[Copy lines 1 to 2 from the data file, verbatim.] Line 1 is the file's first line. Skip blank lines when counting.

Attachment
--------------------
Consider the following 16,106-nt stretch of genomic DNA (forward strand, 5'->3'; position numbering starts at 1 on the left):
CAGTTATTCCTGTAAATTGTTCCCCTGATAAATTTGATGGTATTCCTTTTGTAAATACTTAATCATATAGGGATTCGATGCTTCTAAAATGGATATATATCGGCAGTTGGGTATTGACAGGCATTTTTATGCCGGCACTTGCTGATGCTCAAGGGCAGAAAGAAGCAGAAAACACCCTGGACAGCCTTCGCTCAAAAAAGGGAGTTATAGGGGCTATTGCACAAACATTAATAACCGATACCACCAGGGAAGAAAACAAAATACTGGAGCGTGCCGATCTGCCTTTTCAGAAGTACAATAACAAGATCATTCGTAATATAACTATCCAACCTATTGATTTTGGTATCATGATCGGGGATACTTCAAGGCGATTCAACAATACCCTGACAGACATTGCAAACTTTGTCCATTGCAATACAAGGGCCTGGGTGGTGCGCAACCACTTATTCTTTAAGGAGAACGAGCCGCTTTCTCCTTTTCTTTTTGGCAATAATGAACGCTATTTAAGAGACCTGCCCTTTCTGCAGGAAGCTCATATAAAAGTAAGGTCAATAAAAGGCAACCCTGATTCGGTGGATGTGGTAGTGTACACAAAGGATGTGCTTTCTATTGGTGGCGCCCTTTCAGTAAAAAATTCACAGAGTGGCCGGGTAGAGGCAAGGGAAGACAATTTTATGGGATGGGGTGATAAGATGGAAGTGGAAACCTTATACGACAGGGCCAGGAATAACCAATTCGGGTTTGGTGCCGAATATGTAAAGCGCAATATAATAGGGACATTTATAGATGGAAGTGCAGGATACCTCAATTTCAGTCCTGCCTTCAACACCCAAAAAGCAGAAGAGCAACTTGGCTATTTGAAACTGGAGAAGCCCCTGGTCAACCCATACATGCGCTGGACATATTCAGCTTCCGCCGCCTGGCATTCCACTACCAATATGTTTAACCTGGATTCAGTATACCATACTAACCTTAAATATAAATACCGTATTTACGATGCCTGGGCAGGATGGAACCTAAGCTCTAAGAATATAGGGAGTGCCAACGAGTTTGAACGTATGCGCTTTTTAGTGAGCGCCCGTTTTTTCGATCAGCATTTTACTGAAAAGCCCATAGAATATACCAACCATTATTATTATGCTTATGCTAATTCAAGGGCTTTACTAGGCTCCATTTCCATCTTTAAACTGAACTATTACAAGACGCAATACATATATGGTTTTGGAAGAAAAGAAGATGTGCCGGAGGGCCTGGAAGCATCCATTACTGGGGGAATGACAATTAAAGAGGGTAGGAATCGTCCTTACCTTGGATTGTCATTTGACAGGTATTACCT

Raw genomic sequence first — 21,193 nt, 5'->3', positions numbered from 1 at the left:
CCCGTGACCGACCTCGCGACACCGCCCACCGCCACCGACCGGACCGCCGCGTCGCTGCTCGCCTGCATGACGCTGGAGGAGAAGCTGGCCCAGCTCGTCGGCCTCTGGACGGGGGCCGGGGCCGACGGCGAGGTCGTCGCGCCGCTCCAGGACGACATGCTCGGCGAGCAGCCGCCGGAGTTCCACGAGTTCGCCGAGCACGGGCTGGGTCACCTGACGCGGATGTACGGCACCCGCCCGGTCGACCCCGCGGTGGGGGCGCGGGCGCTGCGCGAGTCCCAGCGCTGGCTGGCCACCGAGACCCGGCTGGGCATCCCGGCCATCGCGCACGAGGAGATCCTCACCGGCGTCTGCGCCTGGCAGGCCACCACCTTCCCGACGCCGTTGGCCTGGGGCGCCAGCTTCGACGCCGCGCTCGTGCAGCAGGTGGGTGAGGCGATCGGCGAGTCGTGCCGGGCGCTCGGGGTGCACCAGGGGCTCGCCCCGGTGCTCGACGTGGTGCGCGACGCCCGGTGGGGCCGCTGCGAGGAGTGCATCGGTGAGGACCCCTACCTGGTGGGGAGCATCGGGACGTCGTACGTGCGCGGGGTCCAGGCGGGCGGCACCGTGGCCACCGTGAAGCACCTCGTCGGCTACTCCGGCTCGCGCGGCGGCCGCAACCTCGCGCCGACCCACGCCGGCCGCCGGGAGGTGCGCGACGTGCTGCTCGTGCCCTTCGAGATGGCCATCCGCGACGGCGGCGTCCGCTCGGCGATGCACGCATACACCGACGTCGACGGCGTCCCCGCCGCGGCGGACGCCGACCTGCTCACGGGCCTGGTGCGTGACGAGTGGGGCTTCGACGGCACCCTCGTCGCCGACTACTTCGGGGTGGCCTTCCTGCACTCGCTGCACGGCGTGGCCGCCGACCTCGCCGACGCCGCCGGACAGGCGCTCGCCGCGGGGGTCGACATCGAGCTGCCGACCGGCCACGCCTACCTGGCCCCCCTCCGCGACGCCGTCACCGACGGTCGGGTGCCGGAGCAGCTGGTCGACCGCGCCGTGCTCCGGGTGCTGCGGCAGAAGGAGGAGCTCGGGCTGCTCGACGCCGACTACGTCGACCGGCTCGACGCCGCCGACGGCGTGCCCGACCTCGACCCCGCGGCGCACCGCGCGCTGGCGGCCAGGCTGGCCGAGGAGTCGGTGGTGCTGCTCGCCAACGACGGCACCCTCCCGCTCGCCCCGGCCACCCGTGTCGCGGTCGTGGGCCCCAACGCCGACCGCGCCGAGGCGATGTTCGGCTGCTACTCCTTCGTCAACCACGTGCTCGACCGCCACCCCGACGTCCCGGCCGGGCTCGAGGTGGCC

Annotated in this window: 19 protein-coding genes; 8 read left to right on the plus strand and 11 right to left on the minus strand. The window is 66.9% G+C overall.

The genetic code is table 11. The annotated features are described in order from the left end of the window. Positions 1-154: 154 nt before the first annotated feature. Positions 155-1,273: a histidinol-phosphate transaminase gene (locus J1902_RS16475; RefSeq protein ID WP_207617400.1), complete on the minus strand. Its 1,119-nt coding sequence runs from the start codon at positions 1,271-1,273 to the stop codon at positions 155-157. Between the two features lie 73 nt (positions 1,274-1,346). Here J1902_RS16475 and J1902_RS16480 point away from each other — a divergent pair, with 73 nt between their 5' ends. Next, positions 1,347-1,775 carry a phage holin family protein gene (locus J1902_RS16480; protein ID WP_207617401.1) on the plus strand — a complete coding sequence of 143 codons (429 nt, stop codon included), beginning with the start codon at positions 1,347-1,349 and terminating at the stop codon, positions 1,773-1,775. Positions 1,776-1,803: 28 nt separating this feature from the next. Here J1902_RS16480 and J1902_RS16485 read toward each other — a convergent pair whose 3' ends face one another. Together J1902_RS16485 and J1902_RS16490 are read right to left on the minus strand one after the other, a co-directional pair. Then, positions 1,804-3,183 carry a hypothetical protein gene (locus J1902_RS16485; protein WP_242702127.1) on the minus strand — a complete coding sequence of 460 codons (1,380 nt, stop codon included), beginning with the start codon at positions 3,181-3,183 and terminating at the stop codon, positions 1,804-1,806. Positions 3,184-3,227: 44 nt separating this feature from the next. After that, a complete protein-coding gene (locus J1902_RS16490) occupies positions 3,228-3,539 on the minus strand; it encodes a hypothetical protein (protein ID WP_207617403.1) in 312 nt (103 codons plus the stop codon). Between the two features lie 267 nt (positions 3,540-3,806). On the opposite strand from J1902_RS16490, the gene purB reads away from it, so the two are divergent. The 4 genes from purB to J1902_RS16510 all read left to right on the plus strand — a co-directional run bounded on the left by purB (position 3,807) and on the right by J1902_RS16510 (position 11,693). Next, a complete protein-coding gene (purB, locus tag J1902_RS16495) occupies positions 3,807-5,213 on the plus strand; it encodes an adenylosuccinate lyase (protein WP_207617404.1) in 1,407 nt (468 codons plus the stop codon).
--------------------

Consider the following 16,106-nt stretch of genomic DNA (forward strand, 5'->3'; position numbering starts at 1 on the left):
CAGTTATTCCTGTAAATTGTTCCCCTGATAAATTTGATGGTATTCCTTTTGTAAATACTTAATCATATAGGGATTCGATGCTTCTAAAATGGATATATATCGGCAGTTGGGTATTGACAGGCATTTTTATGCCGGCACTTGCTGATGCTCAAGGGCAGAAAGAAGCAGAAAACACCCTGGACAGCCTTCGCTCAAAAAAGGGAGTTATAGGGGCTATTGCACAAACATTAATAACCGATACCACCAGGGAAGAAAACAAAATACTGGAGCGTGCCGATCTGCCTTTTCAGAAGTACAATAACAAGATCATTCGTAATATAACTATCCAACCTATTGATTTTGGTATCATGATCGGGGATACTTCAAGGCGATTCAACAATACCCTGACAGACATTGCAAACTTTGTCCATTGCAATACAAGGGCCTGGGTGGTGCGCAACCACTTATTCTTTAAGGAGAACGAGCCGCTTTCTCCTTTTCTTTTTGGCAATAATGAACGCTATTTAAGAGACCTGCCCTTTCTGCAGGAAGCTCATATAAAAGTAAGGTCAATAAAAGGCAACCCTGATTCGGTGGATGTGGTAGTGTACACAAAGGATGTGCTTTCTATTGGTGGCGCCCTTTCAGTAAAAAATTCACAGAGTGGCCGGGTAGAGGCAAGGGAAGACAATTTTATGGGATGGGGTGATAAGATGGAAGTGGAAACCTTATACGACAGGGCCAGGAATAACCAATTCGGGTTTGGTGCCGAATATGTAAAGCGCAATATAATAGGGACATTTATAGATGGAAGTGCAGGATACCTCAATTTCAGTCCTGCCTTCAACACCCAAAAAGCAGAAGAGCAACTTGGCTATTTGAAACTGGAGAAGCCCCTGGTCAACCCATACATGCGCTGGACATATTCAGCTTCCGCCGCCTGGCATTCCACTACCAATATGTTTAACCTGGATTCAGTATACCATACTAACCTTAAATATAAATACCGTATTTACGATGCCTGGGCAGGATGGAACCTAAGCTCTAAGAATATAGGGAGTGCCAACGAGTTTGAACGTATGCGCTTTTTAGTGAGCGCCCGTTTTTTCGATCAGCATTTTACTGAAAAGCCCATAGAATATACCAACCATTATTATTATGCTTATGCTAATTCAAGGGCTTTACTAGGCTCCATTTCCATCTTTAAACTGAACTATTACAAGACGCAATACATATATGGTTTTGGAAGAAAAGAAGATGTGCCGGAGGGCCTGGAAGCATCCATTACTGGGGGAATGACAATTAAAGAGGGTAGGAATCGTCCTTACCTTGGATTGTCATTTGACAGGTATTACCT